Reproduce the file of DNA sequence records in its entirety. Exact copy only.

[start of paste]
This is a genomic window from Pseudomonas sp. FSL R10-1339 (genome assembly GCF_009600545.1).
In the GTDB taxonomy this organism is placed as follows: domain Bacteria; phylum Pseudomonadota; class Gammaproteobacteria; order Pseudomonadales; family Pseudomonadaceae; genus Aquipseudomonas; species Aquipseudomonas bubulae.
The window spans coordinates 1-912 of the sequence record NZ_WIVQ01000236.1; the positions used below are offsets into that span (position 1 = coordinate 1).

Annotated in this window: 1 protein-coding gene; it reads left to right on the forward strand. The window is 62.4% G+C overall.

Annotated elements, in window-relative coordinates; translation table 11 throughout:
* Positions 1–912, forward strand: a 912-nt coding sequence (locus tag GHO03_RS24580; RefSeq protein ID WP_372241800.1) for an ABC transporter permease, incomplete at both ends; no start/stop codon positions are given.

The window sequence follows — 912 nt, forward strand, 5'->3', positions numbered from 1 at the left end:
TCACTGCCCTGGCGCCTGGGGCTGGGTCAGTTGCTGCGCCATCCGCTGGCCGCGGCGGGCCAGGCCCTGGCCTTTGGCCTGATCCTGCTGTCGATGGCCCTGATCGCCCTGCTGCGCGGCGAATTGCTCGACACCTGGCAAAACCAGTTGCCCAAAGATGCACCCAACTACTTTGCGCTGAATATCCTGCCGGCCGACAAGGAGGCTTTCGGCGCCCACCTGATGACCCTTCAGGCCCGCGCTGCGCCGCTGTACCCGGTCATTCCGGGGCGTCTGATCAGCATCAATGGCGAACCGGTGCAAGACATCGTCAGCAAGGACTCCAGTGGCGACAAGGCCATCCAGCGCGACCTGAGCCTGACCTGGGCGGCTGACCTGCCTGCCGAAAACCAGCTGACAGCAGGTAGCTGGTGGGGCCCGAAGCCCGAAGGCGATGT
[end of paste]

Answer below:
This is a genomic window from Pseudomonas sp. FSL R10-1339 (genome assembly GCF_009600545.1).
In the GTDB taxonomy this organism is placed as follows: domain Bacteria; phylum Pseudomonadota; class Gammaproteobacteria; order Pseudomonadales; family Pseudomonadaceae; genus Aquipseudomonas; species Aquipseudomonas bubulae.
The window spans coordinates 1-912 of the sequence record NZ_WIVQ01000236.1; the positions used below are offsets into that span (position 1 = coordinate 1).

Annotated in this window: 1 protein-coding gene; it reads left to right on the forward strand. The window is 62.4% G+C overall.

Annotated elements, in window-relative coordinates; translation table 11 throughout:
* Positions 1–912, forward strand: a 912-nt coding sequence (locus tag GHO03_RS24580; RefSeq protein ID WP_372241800.1) for an ABC transporter permease, incomplete at both ends; no start/stop codon positions are given.

The window sequence follows — 912 nt, forward strand, 5'->3', positions numbered from 1 at the left end:
TCACTGCCCTGGCGCCTGGGGCTGGGTCAGTTGCTGCGCCATCCGCTGGCCGCGGCGGGCCAGGCCCTGGCCTTTGGCCTGATCCTGCTGTCGATGGCCCTGATCGCCCTGCTGCGCGGCGAATTGCTCGACACCTGGCAAAACCAGTTGCCCAAAGATGCACCCAACTACTTTGCGCTGAATATCCTGCCGGCCGACAAGGAGGCTTTCGGCGCCCACCTGATGACCCTTCAGGCCCGCGCTGCGCCGCTGTACCCGGTCATTCCGGGGCGTCTGATCAGCATCAATGGCGAACCGGTGCAAGACATCGTCAGCAAGGACTCCAGTGGCGACAAGGCCATCCAGCGCGACCTGAGCCTGACCTGGGCGGCTGACCTGCCTGCCGAAAACCAGCTGACAGCAGGTAGCTGGTGGGGCCCGAAGCCCGAAGGCGATGT